The head of the Transportation Security Administration warned the traveling public Friday during a news conference at O’Hare International Airport that “the summer will continue to be a challenge,” offering no assurances that the problem of long waiting lines will be fixed anytime soon.
Peter Neffenger said TSA staffing levels nationwide aren’t yet where they need to be. But he shot down an idea floated by several aldermen this week that security at city airports should be privatized.
“You’ll still see crowds in airports [in the summer], but my goal is to keep you moving,” Neffenger said, standing with Mayor Rahm Emanuel, U.S. Sen. Dick Durbin, among others. “We can’t have a situation like we had here in Chicago again.”
Neffenger was referring to the snaking security lines in recent days at O’Hare that have forced thousands to miss their flights.
Emanuel, coming from a “round table” discussion on how to improve passenger flow, had harsh words for the TSA and promised to keep a scorecard to make sure the agency is following up on promises to beef up staffing levels in Chicago.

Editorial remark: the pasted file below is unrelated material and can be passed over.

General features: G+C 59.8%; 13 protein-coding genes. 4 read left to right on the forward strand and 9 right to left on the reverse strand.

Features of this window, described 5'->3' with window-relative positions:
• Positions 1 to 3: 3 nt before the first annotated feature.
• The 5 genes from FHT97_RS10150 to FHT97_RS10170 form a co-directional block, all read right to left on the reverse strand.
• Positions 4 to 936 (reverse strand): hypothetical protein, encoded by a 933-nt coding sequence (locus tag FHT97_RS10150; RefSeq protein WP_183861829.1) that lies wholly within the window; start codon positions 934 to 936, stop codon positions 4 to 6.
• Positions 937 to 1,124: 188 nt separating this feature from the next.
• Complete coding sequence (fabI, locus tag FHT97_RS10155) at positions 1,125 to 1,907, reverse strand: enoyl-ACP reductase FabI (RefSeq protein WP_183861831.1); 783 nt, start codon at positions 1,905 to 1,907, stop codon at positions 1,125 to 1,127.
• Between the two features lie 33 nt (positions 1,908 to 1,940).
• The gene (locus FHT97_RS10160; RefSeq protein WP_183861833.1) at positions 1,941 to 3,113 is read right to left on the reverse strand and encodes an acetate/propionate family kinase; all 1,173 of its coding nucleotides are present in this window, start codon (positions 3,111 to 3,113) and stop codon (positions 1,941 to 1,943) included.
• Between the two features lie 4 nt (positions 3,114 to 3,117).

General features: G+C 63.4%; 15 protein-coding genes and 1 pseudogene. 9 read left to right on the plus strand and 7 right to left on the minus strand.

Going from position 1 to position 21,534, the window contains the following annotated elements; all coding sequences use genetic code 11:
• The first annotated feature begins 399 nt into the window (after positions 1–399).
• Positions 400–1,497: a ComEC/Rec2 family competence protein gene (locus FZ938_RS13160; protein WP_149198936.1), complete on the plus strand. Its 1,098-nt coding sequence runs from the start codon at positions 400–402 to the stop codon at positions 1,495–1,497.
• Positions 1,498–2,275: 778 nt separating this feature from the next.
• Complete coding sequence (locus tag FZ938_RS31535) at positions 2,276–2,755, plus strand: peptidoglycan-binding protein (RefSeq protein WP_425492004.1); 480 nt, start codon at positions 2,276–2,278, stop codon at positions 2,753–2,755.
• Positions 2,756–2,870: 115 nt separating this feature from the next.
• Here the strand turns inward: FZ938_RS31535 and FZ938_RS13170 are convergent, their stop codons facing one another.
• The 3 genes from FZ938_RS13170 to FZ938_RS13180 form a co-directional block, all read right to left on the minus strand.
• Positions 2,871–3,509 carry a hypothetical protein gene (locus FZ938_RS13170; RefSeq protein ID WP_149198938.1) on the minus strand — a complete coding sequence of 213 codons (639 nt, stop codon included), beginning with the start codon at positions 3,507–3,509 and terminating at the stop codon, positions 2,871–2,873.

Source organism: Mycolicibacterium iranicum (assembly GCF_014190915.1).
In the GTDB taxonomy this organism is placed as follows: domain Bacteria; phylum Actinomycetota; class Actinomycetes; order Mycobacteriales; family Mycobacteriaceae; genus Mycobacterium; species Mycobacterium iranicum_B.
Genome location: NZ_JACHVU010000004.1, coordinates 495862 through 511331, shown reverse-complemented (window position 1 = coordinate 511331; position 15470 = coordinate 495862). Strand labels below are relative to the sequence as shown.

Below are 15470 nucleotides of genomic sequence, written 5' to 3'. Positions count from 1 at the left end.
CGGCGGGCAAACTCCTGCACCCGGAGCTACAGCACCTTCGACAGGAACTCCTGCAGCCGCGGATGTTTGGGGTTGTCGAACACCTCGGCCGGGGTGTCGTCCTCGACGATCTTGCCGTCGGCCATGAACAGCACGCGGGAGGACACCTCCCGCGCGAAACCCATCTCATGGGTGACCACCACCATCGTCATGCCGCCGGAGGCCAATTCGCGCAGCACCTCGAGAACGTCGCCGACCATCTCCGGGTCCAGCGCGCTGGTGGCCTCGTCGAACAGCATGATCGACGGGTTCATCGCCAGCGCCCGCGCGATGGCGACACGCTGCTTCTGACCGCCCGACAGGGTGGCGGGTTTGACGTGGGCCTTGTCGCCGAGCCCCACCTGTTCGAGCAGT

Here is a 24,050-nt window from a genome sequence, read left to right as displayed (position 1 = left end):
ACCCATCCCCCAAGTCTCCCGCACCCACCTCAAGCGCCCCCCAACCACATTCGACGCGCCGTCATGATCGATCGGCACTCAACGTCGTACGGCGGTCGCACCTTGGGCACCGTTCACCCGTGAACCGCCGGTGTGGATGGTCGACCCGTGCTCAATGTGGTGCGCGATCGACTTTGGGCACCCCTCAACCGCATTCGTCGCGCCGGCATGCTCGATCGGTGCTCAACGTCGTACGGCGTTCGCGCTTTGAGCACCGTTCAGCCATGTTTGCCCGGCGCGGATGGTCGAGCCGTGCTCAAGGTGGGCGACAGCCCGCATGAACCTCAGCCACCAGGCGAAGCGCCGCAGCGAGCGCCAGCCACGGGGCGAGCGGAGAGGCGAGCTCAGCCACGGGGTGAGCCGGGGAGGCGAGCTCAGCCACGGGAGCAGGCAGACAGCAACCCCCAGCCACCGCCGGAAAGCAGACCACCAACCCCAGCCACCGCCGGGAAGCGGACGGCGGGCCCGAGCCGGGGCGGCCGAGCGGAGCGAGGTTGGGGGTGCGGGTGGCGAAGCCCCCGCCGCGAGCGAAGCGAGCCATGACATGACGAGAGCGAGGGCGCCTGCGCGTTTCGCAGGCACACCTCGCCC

“Some of this could have been avoided, and management of this has not been up to snuff,” Emanuel said.
Earlier this week, Emanuel made it clear he had no appetite for privatizing airport screening, only to hold open the possibility after four aldermen championed the idea in a City Council resolution.
On Friday, Emanuel was back to dismissing the idea on grounds that hiring private contractors would take two years to accomplish and was therefore not an immediate solution to accommodate the summer travel crunch.
Aviation Commissioner Ginger Evans went a step further. She said the mere threat of privatization would make an already difficult problem infinitely worse.
“Talk about a morale problem for TSA. That’s a huge morale problem. If you tell them that they’re gonna lose their jobs, then of course they’re gonna leave. So you have to be really careful about how you approach these things, ” Evans said.
The commissioner went on to detail why privatization is no panacea.
“You still have the same screener cap. You have the same TSA supervision. So, the benefits are very marginal. And there’s a huge cost and time associated with the transition,” she said.
“We’re not closing the door. We’ll evaluate it along with other things for the long term. But there’s a lot of other technology improvements that deserve more focus than that.”